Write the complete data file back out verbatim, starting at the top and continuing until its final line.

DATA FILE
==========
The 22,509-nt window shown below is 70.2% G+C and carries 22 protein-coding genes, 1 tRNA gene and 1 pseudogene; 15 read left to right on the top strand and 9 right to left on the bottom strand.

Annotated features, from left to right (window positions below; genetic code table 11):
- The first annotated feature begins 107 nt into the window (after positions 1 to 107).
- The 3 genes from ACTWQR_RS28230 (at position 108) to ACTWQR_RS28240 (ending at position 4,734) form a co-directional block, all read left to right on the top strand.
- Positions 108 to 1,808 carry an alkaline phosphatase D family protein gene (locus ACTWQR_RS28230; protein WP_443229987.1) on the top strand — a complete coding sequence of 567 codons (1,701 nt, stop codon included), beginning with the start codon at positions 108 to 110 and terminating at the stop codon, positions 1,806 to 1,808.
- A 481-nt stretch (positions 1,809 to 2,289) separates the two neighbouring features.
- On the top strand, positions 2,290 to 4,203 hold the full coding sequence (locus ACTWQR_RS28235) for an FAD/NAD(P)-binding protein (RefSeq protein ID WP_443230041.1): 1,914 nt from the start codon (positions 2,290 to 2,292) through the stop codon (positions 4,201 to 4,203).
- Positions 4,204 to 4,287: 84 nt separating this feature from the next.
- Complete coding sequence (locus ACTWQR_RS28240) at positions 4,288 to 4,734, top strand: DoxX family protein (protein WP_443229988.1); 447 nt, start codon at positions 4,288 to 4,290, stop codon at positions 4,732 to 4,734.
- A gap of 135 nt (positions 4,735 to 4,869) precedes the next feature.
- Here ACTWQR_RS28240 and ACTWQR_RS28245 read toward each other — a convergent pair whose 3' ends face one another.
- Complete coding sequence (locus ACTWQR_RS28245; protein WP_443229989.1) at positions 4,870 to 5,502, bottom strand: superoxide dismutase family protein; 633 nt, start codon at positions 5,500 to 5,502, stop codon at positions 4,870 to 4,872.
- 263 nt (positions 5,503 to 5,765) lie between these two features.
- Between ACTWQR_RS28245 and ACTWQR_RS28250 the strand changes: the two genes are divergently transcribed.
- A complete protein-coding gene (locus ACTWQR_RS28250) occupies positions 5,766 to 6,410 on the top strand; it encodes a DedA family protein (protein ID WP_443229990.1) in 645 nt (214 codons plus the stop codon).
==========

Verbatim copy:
The 22,509-nt window shown below is 70.2% G+C and carries 22 protein-coding genes, 1 tRNA gene and 1 pseudogene; 15 read left to right on the top strand and 9 right to left on the bottom strand.

Annotated features, from left to right (window positions below; genetic code table 11):
- The first annotated feature begins 107 nt into the window (after positions 1 to 107).
- The 3 genes from ACTWQR_RS28230 (at position 108) to ACTWQR_RS28240 (ending at position 4,734) form a co-directional block, all read left to right on the top strand.
- Positions 108 to 1,808 carry an alkaline phosphatase D family protein gene (locus ACTWQR_RS28230; protein WP_443229987.1) on the top strand — a complete coding sequence of 567 codons (1,701 nt, stop codon included), beginning with the start codon at positions 108 to 110 and terminating at the stop codon, positions 1,806 to 1,808.
- A 481-nt stretch (positions 1,809 to 2,289) separates the two neighbouring features.
- On the top strand, positions 2,290 to 4,203 hold the full coding sequence (locus ACTWQR_RS28235) for an FAD/NAD(P)-binding protein (RefSeq protein ID WP_443230041.1): 1,914 nt from the start codon (positions 2,290 to 2,292) through the stop codon (positions 4,201 to 4,203).
- Positions 4,204 to 4,287: 84 nt separating this feature from the next.
- Complete coding sequence (locus ACTWQR_RS28240) at positions 4,288 to 4,734, top strand: DoxX family protein (protein WP_443229988.1); 447 nt, start codon at positions 4,288 to 4,290, stop codon at positions 4,732 to 4,734.
- A gap of 135 nt (positions 4,735 to 4,869) precedes the next feature.
- Here ACTWQR_RS28240 and ACTWQR_RS28245 read toward each other — a convergent pair whose 3' ends face one another.
- Complete coding sequence (locus ACTWQR_RS28245; protein WP_443229989.1) at positions 4,870 to 5,502, bottom strand: superoxide dismutase family protein; 633 nt, start codon at positions 5,500 to 5,502, stop codon at positions 4,870 to 4,872.
- 263 nt (positions 5,503 to 5,765) lie between these two features.
- Between ACTWQR_RS28245 and ACTWQR_RS28250 the strand changes: the two genes are divergently transcribed.
- A complete protein-coding gene (locus ACTWQR_RS28250) occupies positions 5,766 to 6,410 on the top strand; it encodes a DedA family protein (protein ID WP_443229990.1) in 645 nt (214 codons plus the stop codon).